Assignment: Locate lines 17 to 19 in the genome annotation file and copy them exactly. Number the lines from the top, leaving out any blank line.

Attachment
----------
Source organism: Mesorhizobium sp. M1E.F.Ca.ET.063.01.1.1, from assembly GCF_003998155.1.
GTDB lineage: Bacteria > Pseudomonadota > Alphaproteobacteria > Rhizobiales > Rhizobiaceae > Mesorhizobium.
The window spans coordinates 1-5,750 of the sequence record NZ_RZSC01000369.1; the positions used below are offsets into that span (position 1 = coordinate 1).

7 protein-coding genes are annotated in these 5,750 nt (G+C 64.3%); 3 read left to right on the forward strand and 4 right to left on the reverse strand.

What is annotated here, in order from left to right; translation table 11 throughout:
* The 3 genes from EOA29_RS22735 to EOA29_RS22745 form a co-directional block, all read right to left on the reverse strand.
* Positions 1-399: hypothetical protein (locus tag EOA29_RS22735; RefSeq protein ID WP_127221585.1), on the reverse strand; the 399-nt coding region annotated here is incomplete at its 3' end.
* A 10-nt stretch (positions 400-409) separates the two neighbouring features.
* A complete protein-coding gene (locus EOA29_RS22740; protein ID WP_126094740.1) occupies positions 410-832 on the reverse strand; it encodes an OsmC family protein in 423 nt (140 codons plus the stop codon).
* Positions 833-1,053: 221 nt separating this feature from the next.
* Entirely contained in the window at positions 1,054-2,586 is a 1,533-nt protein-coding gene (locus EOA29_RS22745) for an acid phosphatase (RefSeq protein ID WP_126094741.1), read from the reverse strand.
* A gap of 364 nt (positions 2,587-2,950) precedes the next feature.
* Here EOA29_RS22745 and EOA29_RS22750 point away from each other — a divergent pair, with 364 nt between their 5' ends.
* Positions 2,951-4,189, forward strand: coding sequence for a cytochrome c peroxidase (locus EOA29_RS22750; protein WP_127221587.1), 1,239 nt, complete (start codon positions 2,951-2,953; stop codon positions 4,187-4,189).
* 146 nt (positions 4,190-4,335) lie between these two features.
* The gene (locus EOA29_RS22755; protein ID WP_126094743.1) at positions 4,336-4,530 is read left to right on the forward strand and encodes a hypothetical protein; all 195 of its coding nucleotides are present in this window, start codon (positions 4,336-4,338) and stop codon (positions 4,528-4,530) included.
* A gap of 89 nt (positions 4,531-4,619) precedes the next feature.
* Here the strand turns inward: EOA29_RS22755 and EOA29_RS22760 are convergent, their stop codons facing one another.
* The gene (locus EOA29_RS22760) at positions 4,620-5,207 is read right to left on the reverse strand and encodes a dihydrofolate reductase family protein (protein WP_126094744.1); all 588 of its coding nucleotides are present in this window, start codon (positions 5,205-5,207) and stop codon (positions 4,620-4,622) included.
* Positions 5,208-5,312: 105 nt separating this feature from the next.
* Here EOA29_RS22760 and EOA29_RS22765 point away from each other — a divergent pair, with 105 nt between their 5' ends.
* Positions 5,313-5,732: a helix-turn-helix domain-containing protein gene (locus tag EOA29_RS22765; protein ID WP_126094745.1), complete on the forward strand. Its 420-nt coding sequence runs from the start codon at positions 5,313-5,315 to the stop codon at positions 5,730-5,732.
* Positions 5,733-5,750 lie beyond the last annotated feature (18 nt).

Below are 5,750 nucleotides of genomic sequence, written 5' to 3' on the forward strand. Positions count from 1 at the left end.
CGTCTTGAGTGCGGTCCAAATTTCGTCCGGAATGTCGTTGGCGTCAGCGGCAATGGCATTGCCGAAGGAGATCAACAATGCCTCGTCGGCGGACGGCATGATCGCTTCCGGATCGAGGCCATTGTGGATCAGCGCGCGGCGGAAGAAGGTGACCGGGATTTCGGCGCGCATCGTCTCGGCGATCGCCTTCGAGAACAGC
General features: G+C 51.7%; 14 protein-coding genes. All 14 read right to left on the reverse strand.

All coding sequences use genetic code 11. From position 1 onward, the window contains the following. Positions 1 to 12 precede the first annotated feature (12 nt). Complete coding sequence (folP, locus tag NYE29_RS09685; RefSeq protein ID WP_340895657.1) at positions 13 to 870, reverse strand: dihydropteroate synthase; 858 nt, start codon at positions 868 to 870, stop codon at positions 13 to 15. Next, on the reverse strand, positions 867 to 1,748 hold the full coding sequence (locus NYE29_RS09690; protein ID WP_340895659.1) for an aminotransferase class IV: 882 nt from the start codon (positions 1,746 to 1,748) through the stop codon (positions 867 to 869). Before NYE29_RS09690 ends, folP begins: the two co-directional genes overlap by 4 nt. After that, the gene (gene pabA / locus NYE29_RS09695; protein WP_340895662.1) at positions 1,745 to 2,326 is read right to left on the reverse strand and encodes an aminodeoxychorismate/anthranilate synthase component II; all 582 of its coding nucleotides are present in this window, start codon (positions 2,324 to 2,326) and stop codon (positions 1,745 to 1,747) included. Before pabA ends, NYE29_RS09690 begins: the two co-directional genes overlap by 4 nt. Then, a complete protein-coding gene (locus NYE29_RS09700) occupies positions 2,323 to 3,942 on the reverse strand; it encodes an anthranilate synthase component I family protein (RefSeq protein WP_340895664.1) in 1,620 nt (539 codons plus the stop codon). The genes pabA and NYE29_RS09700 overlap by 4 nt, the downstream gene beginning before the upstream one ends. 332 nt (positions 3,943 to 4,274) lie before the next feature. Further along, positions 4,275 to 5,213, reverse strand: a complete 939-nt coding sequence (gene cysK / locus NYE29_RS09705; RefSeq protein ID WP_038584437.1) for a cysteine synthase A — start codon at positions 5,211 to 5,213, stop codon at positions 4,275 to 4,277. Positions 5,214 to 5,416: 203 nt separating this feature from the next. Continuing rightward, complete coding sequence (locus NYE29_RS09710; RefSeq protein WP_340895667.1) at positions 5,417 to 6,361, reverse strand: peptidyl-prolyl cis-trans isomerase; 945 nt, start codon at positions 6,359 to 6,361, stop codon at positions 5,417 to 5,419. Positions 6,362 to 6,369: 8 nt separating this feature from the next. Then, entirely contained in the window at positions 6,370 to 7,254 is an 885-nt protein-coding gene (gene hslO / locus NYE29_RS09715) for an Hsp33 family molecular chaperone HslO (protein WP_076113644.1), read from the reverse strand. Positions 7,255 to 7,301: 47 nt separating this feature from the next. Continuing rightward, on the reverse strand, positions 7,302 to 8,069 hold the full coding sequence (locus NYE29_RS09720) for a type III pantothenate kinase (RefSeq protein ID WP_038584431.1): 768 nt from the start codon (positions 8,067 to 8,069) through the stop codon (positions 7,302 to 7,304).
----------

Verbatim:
* A gap of 89 nt (positions 4,531-4,619) precedes the next feature.
* Here the strand turns inward: EOA29_RS22755 and EOA29_RS22760 are convergent, their stop codons facing one another.
* The gene (locus EOA29_RS22760) at positions 4,620-5,207 is read right to left on the reverse strand and encodes a dihydrofolate reductase family protein (protein WP_126094744.1); all 588 of its coding nucleotides are present in this window, start codon (positions 5,205-5,207) and stop codon (positions 4,620-4,622) included.